Page 10 of the NAC Decision

SEC Order

On October 20, 2017, Riemer appealed to the Securities and Exchange Commission ("SEC") and moved for a stay of FINRA's Decision. In the Matter of the Application of Richard Allen Riemer, Jr. for Review of Action Taken by FINRA (Order Denying Stay, '34 Act Rel. No. 82014, Admin. Proc. File No. 3-18262 / November 3, 2017), we are informed that:

[R]iemer requests that the Commission stay "the final disciplinary action of FINRA," set forth in its decision, and argues that he will be terminated from employment in the insurance industry if FINRA's statutory disqualification finding remains effective during his appeal. FINRA did not respond to Riemer's motion . . .

In Other Words

Artful or not, pro se litigant Riemer moved for a stay of FINRA's "final disciplinary action." The gist of his arguments appear to be focused on getting the SEC to stay the finding by FINRA that his conduct was "willful," and, as such, triggers the characterization of his conduct as falling under the ambit of a "statutory disqualification." Notwithstanding the imposition of only a six week suspension, Riemer's statutory disqualification amounts to a Bar subject to his right to apply for a waiver. 

SIDE BAR: FINRA Rule 9370: Application to SEC For Review states that the mere filing by a respondent of an application for review by the SEC stays any sanction in a final disciplinary action except for a Bar or Expulsion. Assuming that the stay of FINRA's sanction is perfunctory  upon filing for review, one then has to consider why the SEC has Rule of Practice 401(d): Stay of an Action by a Self-Regulatory Organization. Despite appearing to address the same issues, the FINRA Rule addresses the stay of its "sanction," whereas the SEC Rule addresses the stay of an "action." Pointedly, if the SEC's response to a requested stay of a FINRA sanction is that "we don't need to impose a stay on our end because FINRA has imposed one on their end," then such an explanation suggests a need for the two regulators to review their separate rules and provide meaningful clarification. As minor or "semantic" as the confusion may seem to you, keep in mind that not all parties seeking an SEC review of a FINRA action/sanction are lawyers, as is the case with Riemer. Consider the following:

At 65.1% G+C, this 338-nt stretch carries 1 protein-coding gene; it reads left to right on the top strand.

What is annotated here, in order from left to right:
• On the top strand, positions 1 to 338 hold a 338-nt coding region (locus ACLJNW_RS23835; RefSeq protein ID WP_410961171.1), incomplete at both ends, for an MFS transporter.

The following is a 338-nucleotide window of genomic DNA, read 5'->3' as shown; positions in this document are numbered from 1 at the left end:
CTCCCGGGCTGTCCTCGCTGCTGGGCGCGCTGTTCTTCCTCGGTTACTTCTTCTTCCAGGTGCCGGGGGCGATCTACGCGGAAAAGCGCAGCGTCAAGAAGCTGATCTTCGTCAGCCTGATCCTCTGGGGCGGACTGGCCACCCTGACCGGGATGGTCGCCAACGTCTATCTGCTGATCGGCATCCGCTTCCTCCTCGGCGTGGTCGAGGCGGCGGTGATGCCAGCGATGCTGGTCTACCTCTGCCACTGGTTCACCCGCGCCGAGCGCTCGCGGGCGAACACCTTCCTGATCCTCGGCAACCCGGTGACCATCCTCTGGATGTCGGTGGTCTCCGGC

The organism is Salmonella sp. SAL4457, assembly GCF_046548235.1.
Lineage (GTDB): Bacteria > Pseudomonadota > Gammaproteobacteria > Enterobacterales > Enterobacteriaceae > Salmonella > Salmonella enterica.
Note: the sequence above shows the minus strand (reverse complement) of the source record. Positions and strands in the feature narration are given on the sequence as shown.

FINRA Rule 9370: Application to SEC for Review

(a) Appeal to SEC; Effect

A Respondent aggrieved by final disciplinary action pursuant to the Rule 9200 Series or the Rule 9300 Series may apply for review by the SEC pursuant to Section 19(d)(2) of the Exchange Act. The filing with the SEC of an application for review by the SEC shall stay the effectiveness of any sanction, other than a bar or an expulsion, imposed in a decision constituting final disciplinary action of FINRA for purposes of SEA Rule 19d-1(c)(1).

(b) FINRA Notification to Member

FINRA shall promptly notify any FINRA member with which a Respondent is associated if the Respondent files an application for review to the SEC.

SEC Rule of Practice 401: Issuance of Stays.

(a) Procedure. A request for a stay shall be made by written motion, filed pursuant to Rule 154, and served on all parties pursuant to Rule 150. The motion shall state the reasons for the relief requested and the facts relied upon, and, if the facts are subject to dispute, the motion shall be supported by affidavits or other sworn statements or copies thereof. Portions of the record relevant to the relief sought, if available to the movant, shall be filed with the motion. The Commission may issue a stay based on such motion or on its own motion.

(b) Scope of Relief. The Commission may grant a stay in whole or in part, and may condition relief under this rule upon such terms, or upon the implementation of such procedures, as it deems appropriate.